Ahead of the voting, Clinton urged Democrats to stop flirting with Sanders and get behind her—and put the primary behind the party, too. “The sooner that I could be come your nominee, the more I can begin to turn my attention to the Republicans,” she said. She, like her top aides, thought Tuesday’s voting would end with different results.
The former Secretary of State’s win in Mississippi did not come as a surprise: the state has the highest percentage of black residents in the country, and Clinton has proven time and again that African-Americans are the bedrock of her support among Democrats. Her troubles in Michigan were a surprise based on public polling, but Clinton aides have been fretting about their internal numbers in recent days.
She won a remarkable 86% of black voters in Mississippi, according to CNN’s exit polls, continuing the pattern she has held in similar southern states like South Carolina and Alabama. Sanders performed best among white voters and college graduates. In Michigan, that number fell to fewer than two-thirds.
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Trump and Clinton are ahead in their races for delegates to the nominating convention. Those activists are what the candidates are now chasing, more than states themselves. The byzantine rules in each party give even runners-up delegates, but Clinton’s superior political machine has proved more effective at running up the numbers. Republicans were now considering the very real possibility that they might arrive at their convention in Cleveland without a nominee.
Clinton took the optimistic route as she closed out her Michigan campaign with a Monday night rally. “It’s exciting to be here in Detroit, a city on the way back up,” Clinton said, a contrast to Sanders’ dour assessment of the state’s economy. “We are going to have a Renaissance in manufacturing,” she added. The Clinton campaign has been camped out in Michigan in recent days, dispatching her husband and daughter to events, too. “We needed to spend the extra time, and it paid off,” said one senior adviser. Many in the upper ranks of Clinton’s campaign were trying to hasten Sanders from the race, and a loss in Michigan could be yet another nudge for him to leave the stage.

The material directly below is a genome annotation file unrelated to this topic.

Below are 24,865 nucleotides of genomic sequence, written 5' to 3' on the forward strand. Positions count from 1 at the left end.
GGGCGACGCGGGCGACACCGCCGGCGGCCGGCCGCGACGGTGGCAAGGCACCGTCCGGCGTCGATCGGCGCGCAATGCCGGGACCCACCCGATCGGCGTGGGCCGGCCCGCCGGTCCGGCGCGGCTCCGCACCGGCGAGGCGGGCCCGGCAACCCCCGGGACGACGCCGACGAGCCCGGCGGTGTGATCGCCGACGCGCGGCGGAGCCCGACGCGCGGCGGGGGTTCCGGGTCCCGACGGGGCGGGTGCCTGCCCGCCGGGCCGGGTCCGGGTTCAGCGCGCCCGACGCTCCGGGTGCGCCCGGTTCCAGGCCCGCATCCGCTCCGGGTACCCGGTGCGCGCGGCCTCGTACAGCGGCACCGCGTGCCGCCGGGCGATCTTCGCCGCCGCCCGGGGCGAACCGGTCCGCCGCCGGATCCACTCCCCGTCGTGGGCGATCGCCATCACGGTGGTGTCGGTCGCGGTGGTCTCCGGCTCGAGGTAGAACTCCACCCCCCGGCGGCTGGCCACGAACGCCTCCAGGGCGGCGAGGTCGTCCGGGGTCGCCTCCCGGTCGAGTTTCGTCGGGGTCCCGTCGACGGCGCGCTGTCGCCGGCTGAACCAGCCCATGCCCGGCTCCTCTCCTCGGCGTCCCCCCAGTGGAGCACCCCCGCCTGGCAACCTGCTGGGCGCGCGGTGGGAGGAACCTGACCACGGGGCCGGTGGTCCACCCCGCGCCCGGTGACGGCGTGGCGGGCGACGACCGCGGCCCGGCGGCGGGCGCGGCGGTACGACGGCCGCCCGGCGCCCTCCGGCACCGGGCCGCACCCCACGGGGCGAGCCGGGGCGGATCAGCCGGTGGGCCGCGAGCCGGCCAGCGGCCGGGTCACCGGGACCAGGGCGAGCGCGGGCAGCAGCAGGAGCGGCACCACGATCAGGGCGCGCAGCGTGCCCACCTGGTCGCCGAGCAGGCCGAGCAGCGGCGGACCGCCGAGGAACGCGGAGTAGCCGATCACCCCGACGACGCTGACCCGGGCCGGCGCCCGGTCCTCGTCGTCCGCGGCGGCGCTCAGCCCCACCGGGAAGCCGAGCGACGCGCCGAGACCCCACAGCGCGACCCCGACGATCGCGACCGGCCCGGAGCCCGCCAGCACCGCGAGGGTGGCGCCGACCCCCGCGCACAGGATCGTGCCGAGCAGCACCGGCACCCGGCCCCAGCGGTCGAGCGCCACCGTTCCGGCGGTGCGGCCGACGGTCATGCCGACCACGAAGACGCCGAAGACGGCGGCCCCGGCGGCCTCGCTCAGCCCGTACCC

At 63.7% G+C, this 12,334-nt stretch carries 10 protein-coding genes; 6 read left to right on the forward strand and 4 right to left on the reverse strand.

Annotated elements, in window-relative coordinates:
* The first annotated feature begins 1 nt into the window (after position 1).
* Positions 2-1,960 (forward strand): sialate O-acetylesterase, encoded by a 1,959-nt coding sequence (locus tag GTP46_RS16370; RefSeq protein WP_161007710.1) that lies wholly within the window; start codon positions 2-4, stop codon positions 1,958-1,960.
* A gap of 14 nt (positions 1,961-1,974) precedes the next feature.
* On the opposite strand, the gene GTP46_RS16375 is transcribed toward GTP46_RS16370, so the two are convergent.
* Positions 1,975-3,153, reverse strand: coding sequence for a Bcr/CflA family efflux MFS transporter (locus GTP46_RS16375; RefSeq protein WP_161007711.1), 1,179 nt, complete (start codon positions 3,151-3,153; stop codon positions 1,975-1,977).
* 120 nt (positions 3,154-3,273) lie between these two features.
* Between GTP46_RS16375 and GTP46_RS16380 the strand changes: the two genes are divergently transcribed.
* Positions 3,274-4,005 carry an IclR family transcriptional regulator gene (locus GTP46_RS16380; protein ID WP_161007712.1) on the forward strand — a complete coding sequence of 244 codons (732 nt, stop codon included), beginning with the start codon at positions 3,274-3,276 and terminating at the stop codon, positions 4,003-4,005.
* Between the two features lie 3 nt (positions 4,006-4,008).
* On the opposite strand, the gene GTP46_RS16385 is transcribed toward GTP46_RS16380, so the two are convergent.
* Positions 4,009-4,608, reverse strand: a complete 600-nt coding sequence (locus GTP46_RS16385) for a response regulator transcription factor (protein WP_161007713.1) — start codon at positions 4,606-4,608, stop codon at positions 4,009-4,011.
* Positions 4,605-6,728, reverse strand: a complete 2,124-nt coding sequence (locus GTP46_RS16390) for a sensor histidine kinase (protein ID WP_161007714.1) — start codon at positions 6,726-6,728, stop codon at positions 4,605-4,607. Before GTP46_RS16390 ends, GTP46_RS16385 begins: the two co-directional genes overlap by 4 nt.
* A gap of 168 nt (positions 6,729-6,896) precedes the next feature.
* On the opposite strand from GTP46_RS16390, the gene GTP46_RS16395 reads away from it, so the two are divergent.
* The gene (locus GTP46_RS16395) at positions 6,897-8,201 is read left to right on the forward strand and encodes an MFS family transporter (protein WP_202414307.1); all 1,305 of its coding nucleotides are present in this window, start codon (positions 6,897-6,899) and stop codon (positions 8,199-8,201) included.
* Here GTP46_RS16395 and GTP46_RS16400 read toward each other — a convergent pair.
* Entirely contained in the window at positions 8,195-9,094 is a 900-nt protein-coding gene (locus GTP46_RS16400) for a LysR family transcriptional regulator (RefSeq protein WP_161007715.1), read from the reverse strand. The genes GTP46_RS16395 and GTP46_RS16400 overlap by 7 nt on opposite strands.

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Clinton urged Democrats to stop flirting with Sanders and get behind her—and put the primary behind the party, too. “The sooner that I could be come your nominee, the more I can begin to turn my attention to the Republicans,” she said. That didn’t stop her from criticizing Trump to a rowdy crowd of more than 800 people. “We cannot allow a person like that become President of the United States,” she said, sounding as though she was already the nominee. “We need to unify our country, not divide it.”
Republicans in Hawaii and Idaho were also voting Tuesday. Cruz carried the rural Western state with ease. It was never a state where candidates truly fought, so it was little more than a name-ID contest. Even so, it helped Cruz stop the Trump-spun narrative that he’s not winning. Trump, meantime, carried Hawaii.
Those states were, however, small chips ahead of March 15’s contests, which make an important shift. Under party rules next week, winners of these GOP contests start collecting all of the delegates as opposed to the contests before it when delegates were allocated in proportion to vote tallies. The shift to winner-take-all suddenly makes losing even more painful, and might usher some of these candidates from the race. Clinton and Trump alike were already looking forward to the morning after, March 16.